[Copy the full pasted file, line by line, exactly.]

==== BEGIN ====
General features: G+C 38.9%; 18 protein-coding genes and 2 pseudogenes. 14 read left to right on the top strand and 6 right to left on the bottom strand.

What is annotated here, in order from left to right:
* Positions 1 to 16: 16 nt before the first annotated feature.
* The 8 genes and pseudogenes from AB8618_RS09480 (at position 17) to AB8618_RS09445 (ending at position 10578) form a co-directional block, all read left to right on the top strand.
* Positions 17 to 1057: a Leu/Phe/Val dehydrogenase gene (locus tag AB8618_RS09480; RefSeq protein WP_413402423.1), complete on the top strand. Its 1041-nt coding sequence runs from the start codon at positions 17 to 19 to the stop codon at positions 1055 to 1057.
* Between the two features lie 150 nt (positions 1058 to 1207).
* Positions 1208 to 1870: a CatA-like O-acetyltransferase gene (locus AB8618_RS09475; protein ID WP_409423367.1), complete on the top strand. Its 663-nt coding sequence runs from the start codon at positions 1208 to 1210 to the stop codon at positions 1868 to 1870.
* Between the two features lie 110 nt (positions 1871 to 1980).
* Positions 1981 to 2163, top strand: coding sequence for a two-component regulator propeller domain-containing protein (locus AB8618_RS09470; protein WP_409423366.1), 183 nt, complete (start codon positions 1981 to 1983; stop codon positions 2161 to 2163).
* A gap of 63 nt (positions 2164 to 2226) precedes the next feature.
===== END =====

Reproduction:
General features: G+C 38.9%; 18 protein-coding genes and 2 pseudogenes. 14 read left to right on the top strand and 6 right to left on the bottom strand.

What is annotated here, in order from left to right:
* Positions 1 to 16: 16 nt before the first annotated feature.
* The 8 genes and pseudogenes from AB8618_RS09480 (at position 17) to AB8618_RS09445 (ending at position 10578) form a co-directional block, all read left to right on the top strand.
* Positions 17 to 1057: a Leu/Phe/Val dehydrogenase gene (locus tag AB8618_RS09480; RefSeq protein WP_413402423.1), complete on the top strand. Its 1041-nt coding sequence runs from the start codon at positions 17 to 19 to the stop codon at positions 1055 to 1057.
* Between the two features lie 150 nt (positions 1058 to 1207).
* Positions 1208 to 1870: a CatA-like O-acetyltransferase gene (locus AB8618_RS09475; protein ID WP_409423367.1), complete on the top strand. Its 663-nt coding sequence runs from the start codon at positions 1208 to 1210 to the stop codon at positions 1868 to 1870.
* Between the two features lie 110 nt (positions 1871 to 1980).
* Positions 1981 to 2163, top strand: coding sequence for a two-component regulator propeller domain-containing protein (locus AB8618_RS09470; protein WP_409423366.1), 183 nt, complete (start codon positions 1981 to 1983; stop codon positions 2161 to 2163).
* A gap of 63 nt (positions 2164 to 2226) precedes the next feature.